should not be prosecuted in the Yet one would think that nothspirit of obtrusive curiosity, much ing is easier than the portrayal of less with selfish or malicious intent, human character. Mankind spreads but for our own guidance in dealing before us as a vast book, which we with men, and the good which our never tire of reading. Every revelknowledge of their bent and disposi- ation of a phase of character intertion will enable us to do for them. ests us. This revelation is the atOur essay is designed to point out, traction of history, biography, and particularly to that class of our romance. It lends a peculiar charm readers whose youth and inexperi- to the tea-parties of Mrs. Grundy. ence expose them to the danger of It forms the soul of conversation. fanciful notions about life and men, If we talk to a friend on the subcertain helps and hints in the study limest themes and most momenof the average human character tous events, in the discussion of encountered in our day and land. which the element of human char

Viewed simply in a seifish light, acter only incidentally enters, he this study is pre-eminently advan- hears us listlessly, compared with tageous. The man that can read the eager attention with which he his fellow-men is always their mas- will learn that Brown, the cashier ter. It was the boast of the first of such a bank, has absconded with Napoleon that he was never de- a half million. ceived in his estimate of a man's Personal observation holds the character, and hence the incom- chief place in our study. An illitparable and invincible array of mili- erate man, who uses his eyes and tary and diplomatic talent that sup- ears, can pass a shrewder judgment ported and guarded his throne. We than the learned philosopher, whose find that the successful politician, spectacled eyes see only books. lawyer, editor, and business man Each in his own sphere is forced to is always one who controls his fel- develop powers of special obserlow-men by his superior knowledge vation. A police detective instincof character in its general and in- tively notes. One clergyman can aldividual inanifestations.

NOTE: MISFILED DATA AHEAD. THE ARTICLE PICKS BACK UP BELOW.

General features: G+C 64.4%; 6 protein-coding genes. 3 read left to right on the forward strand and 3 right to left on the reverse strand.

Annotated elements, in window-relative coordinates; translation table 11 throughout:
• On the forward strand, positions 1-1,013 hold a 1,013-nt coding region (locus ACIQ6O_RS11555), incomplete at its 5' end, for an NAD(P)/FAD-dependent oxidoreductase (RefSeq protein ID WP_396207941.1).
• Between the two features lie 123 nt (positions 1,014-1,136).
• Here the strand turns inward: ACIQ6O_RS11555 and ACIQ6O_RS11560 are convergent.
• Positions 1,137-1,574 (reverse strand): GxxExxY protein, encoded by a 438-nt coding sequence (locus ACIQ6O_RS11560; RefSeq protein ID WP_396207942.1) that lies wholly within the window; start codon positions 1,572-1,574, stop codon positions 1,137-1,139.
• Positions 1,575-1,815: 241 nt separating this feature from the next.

most invariably recognize another, It is a flattering delusion which even independently of his peculiar all of us cherish, that we possess dress. It is remarkable that a the key which unlocks the secrets Catholic can generally distinguish of hearts. We plume ourselves one of his church from a sectarian. upon our penetration; and it fre- We fail to benefit by this intuitive quently takes several severe shocks perception, because we never reto rouse us from our complacent flect opon its law or cause, or seek infallibility. The truth is, the study any explanation of the immediate of human character is a science, judgment we form. There is likewith fixed laws requiring close wise a subtle instinct which moves studies, and with experimental pro- us to trust in some and distrust cesses which each student must others. Whilst the law of symcarefully watch. How frequently pathy and antipathy should alwe are surprised at the discovery ways be subjected to and ruled by of baseness and treachery in a reason, it is remarkable how wontrusted friend; how frequently derfully and even providentially amazed at the discovery of depths correct are judgments so formed. of affection and regard, in a seem- A man that fights down the instincingly indifferent acquaintance. Our tive antipathy which he forms to first lesson should be, that human another, does so at his own peril, nature is full of surprises; surprises, unless the reason of the dislike be however, which follow certain laws. trivial, sinful, or unfounded.